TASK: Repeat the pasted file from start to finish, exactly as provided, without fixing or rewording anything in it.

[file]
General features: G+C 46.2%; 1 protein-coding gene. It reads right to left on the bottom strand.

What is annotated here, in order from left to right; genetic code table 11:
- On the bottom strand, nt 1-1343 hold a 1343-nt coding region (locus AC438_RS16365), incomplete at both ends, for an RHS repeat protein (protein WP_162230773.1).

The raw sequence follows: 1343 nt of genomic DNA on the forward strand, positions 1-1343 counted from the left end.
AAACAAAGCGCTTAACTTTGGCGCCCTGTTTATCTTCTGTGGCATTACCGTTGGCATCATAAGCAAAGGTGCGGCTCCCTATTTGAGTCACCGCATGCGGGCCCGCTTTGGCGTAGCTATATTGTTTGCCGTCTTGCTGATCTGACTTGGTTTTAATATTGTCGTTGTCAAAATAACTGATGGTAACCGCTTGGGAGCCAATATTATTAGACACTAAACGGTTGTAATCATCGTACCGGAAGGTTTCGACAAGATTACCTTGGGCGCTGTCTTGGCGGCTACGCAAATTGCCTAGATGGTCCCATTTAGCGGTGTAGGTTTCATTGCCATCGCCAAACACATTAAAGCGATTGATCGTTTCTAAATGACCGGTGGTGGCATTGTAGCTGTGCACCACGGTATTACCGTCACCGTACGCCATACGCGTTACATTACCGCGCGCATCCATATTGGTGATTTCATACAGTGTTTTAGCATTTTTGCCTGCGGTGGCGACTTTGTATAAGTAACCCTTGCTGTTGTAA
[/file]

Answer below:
General features: G+C 46.2%; 1 protein-coding gene. It reads right to left on the bottom strand.

What is annotated here, in order from left to right; genetic code table 11:
- On the bottom strand, nt 1-1343 hold a 1343-nt coding region (locus AC438_RS16365), incomplete at both ends, for an RHS repeat protein (protein WP_162230773.1).

The raw sequence follows: 1343 nt of genomic DNA on the forward strand, positions 1-1343 counted from the left end.
AAACAAAGCGCTTAACTTTGGCGCCCTGTTTATCTTCTGTGGCATTACCGTTGGCATCATAAGCAAAGGTGCGGCTCCCTATTTGAGTCACCGCATGCGGGCCCGCTTTGGCGTAGCTATATTGTTTGCCGTCTTGCTGATCTGACTTGGTTTTAATATTGTCGTTGTCAAAATAACTGATGGTAACCGCTTGGGAGCCAATATTATTAGACACTAAACGGTTGTAATCATCGTACCGGAAGGTTTCGACAAGATTACCTTGGGCGCTGTCTTGGCGGCTACGCAAATTGCCTAGATGGTCCCATTTAGCGGTGTAGGTTTCATTGCCATCGCCAAACACATTAAAGCGATTGATCGTTTCTAAATGACCGGTGGTGGCATTGTAGCTGTGCACCACGGTATTACCGTCACCGTACGCCATACGCGTTACATTACCGCGCGCATCCATATTGGTGATTTCATACAGTGTTTTAGCATTTTTGCCTGCGGTGGCGACTTTGTATAAGTAACCCTTGCTGTTGTAA